Netafim announced the first ever carbon credit program for drip-irrigated rice. The aim of this inaugural program is to reduce methane emissions from rice cultivation to almost zero, while providing additional long-term income to growers.
According to Netafim, an Orbia business and provider of precision irrigation systems, rice cultivation uses 30-40% of the world’s annual consumption of freshwater while contributing to over 10% of the world’s methane emissions.
As compared to conventional rice paddy farming, Netafim’s drip irrigation technology for rice out-produces paddy cultivation while using 70% less water, 30% less fertilizer, 36% less energy while reducing methane emissions to nearly zero and arsenic uptake by up to 90%, claims the company.
With Netafim’s innovation, the carbon credit program is to serve an important role in financially assisting farmers in adopting sustainable or regenerative agricultural practices that reduce or sequester emissions, with each credit representing one ton of CO2 equivalent emissions.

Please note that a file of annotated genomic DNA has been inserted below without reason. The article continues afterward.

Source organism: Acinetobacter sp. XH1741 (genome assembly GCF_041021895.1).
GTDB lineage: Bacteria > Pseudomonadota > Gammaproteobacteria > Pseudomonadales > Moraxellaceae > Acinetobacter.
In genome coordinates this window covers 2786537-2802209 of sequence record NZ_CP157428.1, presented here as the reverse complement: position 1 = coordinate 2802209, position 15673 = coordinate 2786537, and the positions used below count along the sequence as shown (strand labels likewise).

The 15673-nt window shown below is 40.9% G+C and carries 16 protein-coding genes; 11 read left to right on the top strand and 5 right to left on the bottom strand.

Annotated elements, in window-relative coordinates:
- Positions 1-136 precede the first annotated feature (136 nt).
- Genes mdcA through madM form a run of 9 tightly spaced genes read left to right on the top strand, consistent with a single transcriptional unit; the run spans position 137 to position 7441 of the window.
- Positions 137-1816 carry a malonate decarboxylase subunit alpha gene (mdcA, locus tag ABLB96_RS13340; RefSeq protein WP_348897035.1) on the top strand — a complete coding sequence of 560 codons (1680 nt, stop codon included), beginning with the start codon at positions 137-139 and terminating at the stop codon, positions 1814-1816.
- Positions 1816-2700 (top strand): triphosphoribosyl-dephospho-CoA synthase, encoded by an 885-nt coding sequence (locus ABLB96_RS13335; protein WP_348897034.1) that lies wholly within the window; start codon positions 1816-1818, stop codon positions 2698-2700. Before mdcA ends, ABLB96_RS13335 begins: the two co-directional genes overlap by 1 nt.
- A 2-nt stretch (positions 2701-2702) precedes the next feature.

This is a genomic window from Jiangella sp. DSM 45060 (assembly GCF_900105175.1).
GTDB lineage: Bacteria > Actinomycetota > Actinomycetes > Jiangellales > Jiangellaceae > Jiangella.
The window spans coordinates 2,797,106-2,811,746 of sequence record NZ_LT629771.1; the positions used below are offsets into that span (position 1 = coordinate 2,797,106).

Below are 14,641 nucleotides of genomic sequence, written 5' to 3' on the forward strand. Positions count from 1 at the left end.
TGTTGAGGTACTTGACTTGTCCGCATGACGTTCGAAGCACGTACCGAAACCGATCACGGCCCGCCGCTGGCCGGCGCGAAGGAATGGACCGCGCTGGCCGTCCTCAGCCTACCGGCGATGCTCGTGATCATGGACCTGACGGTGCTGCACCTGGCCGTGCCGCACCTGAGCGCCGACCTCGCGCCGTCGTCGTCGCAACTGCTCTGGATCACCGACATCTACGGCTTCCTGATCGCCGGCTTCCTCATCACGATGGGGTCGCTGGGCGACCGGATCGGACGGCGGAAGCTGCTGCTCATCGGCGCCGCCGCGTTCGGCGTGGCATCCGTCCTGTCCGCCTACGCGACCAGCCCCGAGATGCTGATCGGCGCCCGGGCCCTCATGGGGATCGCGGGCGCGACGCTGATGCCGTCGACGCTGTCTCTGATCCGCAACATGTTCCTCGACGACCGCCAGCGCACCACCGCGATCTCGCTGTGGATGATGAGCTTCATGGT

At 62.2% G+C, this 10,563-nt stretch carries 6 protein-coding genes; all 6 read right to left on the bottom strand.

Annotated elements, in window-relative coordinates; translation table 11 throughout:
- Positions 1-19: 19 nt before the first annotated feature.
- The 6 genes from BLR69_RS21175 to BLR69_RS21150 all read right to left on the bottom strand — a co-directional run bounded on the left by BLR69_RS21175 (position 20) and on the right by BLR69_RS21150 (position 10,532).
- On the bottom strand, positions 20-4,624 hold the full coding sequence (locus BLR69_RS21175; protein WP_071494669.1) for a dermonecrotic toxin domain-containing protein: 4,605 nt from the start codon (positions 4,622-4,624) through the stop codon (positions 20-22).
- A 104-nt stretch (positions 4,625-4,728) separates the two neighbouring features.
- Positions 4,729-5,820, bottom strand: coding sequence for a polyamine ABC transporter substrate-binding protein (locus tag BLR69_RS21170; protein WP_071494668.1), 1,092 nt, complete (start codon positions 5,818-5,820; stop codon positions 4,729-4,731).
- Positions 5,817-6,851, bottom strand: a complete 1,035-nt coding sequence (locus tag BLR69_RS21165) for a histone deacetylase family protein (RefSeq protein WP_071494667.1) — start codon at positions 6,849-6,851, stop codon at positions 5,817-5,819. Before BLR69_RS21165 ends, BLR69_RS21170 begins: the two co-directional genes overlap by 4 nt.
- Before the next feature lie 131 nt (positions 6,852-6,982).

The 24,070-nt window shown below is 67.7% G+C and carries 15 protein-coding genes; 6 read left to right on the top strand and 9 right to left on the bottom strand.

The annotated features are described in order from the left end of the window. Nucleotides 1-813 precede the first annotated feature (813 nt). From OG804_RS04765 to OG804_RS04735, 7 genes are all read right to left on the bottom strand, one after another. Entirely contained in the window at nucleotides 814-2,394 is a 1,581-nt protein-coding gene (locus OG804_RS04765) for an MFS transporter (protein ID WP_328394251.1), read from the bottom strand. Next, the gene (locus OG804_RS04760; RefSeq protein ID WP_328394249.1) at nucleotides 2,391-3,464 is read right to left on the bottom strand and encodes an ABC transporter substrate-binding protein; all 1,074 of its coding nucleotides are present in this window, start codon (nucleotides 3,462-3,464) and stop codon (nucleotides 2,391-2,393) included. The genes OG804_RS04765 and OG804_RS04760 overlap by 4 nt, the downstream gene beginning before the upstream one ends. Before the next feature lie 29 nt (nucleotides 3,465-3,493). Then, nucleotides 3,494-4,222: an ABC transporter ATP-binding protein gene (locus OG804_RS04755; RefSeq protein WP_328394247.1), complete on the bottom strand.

“If just 10% of paddy rice farmers switch to drip, the drop in emissions will be equivalent to taking 40 million cars off the road,” said Gaby Miodownik, Orbia’s Executive Vice President & President, Precision Agriculture (Netafim).
“This program marks the first time a carbon credit is being generated based on the application of irrigation technology. Netafim is extremely proud to lead this initiative. In the face of climate change, the only surefire route to sustainable agriculture is to grow more with less – less land, less water and significantly less greenhouse emissions.”
The first project for this program is located at the LaFagiana Farm in Venice, Italy and will be registered with Verra. The carbon credits program will be available to farmers around the world interested in regenerative agriculture practices beginning in 2023.
Carbon markets are already providing income to Australian and some Canadian and US farmers for trapping carbon dioxide in their soil and reducing carbon emissions on the farm. How are these markets expected to grow? Future Farming’s Treena Hein went looking for the answer.